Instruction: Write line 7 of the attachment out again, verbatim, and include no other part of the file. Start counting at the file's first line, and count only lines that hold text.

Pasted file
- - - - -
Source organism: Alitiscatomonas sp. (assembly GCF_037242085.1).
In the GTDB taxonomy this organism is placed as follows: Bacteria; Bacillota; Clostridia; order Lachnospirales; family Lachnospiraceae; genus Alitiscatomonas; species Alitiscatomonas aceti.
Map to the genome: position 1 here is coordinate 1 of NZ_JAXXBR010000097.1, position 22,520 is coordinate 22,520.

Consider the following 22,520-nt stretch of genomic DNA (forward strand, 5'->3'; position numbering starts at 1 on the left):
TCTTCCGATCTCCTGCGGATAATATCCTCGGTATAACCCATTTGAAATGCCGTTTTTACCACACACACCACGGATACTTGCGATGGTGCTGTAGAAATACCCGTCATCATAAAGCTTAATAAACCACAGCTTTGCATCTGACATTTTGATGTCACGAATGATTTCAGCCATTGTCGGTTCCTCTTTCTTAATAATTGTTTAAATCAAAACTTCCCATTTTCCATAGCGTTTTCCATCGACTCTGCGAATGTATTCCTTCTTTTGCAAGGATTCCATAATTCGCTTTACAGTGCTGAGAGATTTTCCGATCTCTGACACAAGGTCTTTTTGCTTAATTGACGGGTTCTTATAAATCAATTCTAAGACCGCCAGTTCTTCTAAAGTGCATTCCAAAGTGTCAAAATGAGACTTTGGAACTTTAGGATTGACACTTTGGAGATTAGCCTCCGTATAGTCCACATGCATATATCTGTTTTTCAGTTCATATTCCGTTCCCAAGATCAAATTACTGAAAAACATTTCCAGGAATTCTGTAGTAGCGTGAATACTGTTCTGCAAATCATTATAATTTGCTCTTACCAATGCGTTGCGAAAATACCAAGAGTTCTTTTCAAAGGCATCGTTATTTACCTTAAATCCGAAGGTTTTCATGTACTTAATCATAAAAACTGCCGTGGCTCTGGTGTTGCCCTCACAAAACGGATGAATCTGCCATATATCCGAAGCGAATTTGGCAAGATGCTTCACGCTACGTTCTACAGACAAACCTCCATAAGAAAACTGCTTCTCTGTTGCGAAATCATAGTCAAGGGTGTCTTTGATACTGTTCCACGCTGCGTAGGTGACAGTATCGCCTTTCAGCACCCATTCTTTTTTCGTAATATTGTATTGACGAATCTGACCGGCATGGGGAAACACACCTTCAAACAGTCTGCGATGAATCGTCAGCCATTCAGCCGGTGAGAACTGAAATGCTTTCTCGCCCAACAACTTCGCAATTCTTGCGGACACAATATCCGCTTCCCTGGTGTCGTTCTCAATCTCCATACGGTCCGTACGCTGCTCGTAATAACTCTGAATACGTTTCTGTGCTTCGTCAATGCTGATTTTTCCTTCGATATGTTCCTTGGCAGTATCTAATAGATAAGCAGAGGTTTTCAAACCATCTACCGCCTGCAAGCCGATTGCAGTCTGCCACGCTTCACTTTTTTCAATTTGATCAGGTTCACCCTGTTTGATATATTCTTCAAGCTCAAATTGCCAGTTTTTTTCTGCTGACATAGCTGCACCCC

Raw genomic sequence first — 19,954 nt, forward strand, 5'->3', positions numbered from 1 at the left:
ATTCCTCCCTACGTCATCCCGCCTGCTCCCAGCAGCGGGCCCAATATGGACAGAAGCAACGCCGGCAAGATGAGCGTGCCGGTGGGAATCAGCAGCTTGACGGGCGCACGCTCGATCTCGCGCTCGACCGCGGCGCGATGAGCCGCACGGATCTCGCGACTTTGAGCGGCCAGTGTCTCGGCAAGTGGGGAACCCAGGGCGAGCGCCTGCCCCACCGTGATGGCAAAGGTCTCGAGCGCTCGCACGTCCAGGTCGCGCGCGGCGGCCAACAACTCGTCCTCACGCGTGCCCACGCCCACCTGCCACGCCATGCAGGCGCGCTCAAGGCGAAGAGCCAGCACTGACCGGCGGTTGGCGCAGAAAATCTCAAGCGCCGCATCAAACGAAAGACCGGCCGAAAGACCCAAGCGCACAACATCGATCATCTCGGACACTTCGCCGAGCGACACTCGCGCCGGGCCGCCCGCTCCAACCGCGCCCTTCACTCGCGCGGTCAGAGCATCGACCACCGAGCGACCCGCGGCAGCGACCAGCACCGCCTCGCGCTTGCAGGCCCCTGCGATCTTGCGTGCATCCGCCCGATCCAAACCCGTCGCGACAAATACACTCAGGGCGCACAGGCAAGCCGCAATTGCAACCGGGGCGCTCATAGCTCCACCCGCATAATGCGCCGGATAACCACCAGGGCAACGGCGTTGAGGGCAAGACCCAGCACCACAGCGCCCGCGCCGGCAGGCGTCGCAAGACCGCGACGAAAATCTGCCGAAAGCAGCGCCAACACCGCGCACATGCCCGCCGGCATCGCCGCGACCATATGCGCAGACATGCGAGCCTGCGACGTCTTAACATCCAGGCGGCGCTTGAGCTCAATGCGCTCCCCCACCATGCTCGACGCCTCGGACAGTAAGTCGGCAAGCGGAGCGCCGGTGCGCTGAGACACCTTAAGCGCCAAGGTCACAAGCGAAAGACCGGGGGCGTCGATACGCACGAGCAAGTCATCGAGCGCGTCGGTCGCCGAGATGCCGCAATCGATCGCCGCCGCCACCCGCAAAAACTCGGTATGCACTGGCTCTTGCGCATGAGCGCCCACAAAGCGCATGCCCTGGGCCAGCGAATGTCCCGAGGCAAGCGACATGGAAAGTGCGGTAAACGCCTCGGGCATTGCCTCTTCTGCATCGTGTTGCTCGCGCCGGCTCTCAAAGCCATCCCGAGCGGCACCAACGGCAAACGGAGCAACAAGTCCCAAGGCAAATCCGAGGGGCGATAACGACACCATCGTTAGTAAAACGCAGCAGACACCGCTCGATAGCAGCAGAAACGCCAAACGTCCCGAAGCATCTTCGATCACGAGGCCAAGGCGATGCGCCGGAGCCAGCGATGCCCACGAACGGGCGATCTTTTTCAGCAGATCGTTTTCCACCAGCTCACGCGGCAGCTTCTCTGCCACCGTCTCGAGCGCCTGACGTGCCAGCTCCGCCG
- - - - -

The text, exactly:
ATTCCTCCCTACGTCATCCCGCCTGCTCCCAGCAGCGGGCCCAATATGGACAGAAGCAACGCCGGCAAGATGAGCGTGCCGGTGGGAATCAGCAGCTTGACGGGCGCACGCTCGATCTCGCGCTCGACCGCGGCGCGATGAGCCGCACGGATCTCGCGACTTTGAGCGGCCAGTGTCTCGGCAAGTGGGGAACCCAGGGCGAGCGCCTGCCCCACCGTGATGGCAAAGGTCTCGAGCGCTCGCACGTCCAGGTCGCGCGCGGCGGCCAACAACTCGTCCTCACGCGTGCCCACGCCCACCTGCCACGCCATGCAGGCGCGCTCAAGGCGAAGAGCCAGCACTGACCGGCGGTTGGCGCAGAAAATCTCAAGCGCCGCATCAAACGAAAGACCGGCCGAAAGACCCAAGCGCACAACATCGATCATCTCGGACACTTCGCCGAGCGACACTCGCGCCGGGCCGCCCGCTCCAACCGCGCCCTTCACTCGCGCGGTCAGAGCATCGACCACCGAGCGACCCGCGGCAGCGACCAGCACCGCCTCGCGCTTGCAGGCCCCTGCGATCTTGCGTGCATCCGCCCGATCCAAACCCGTCGCGACAAATACACTCAGGGCGCACAGGCAAGCCGCAATTGCAACCGGGGCGCTCATAGCTCCACCCGCATAATGCGCCGGATAACCACCAGGGCAACGGCGTTGAGGGCAAGACCCAGCACCACAGCGCCCGCGCCGGCAGGCGTCGCAAGACCGCGACGAAAATCTGCCGAAAGCAGCGCCAACACCGCGCACATGCCCGCCGGCATCGCCGCGACCATATGCGCAGACATGCGAGCCTGCGACGTCTTAACATCCAGGCGGCGCTTGAGCTCAATGCGCTCCCCCACCATGCTCGACGCCTCGGACAGTAAGTCGGCAAGCGGAGCGCCGGTGCGCTGAGACACCTTAAGCGCCAAGGTCACAAGCGAAAGACCGGGGGCGTCGATACGCACGAGCAAGTCATCGAGCGCGTCGGTCGCCGAGATGCCGCAATCGATCGCCGCCGCCACCCGCAAAAACTCGGTATGCACTGGCTCTTGCGCATGAGCGCCCACAAAGCGCATGCCCTGGGCCAGCGAATGTCCCGAGGCAAGCGACATGGAAAGTGCGGTAAACGCCTCGGGCATTGCCTCTTCTGCATCGTGTTGCTCGCGCCGGCTCTCAAAGCCATCCCGAGCGGCACCAACGGCAAACGGAGCAACAAGTCCCAAGGCAAATCCGAGGGGCGATAACGACACCATCGTTAGTAAAACGCAGCAGACACCGCTCGATAGCAGCAGAAACGCCAAACGTCCCGAAGCATCTTCGATCACGAGGCCAAGGCGATGCGCCGGAGCCAGCGATGCCCACGAACGGGCGATCTTTTTCAGCAGATCGTTTTCCACCAGCTCACGCGGCAGCTTCTCTGCCACCGTCTCGAGCGCCTGACGTGCCAGCTCCGCCG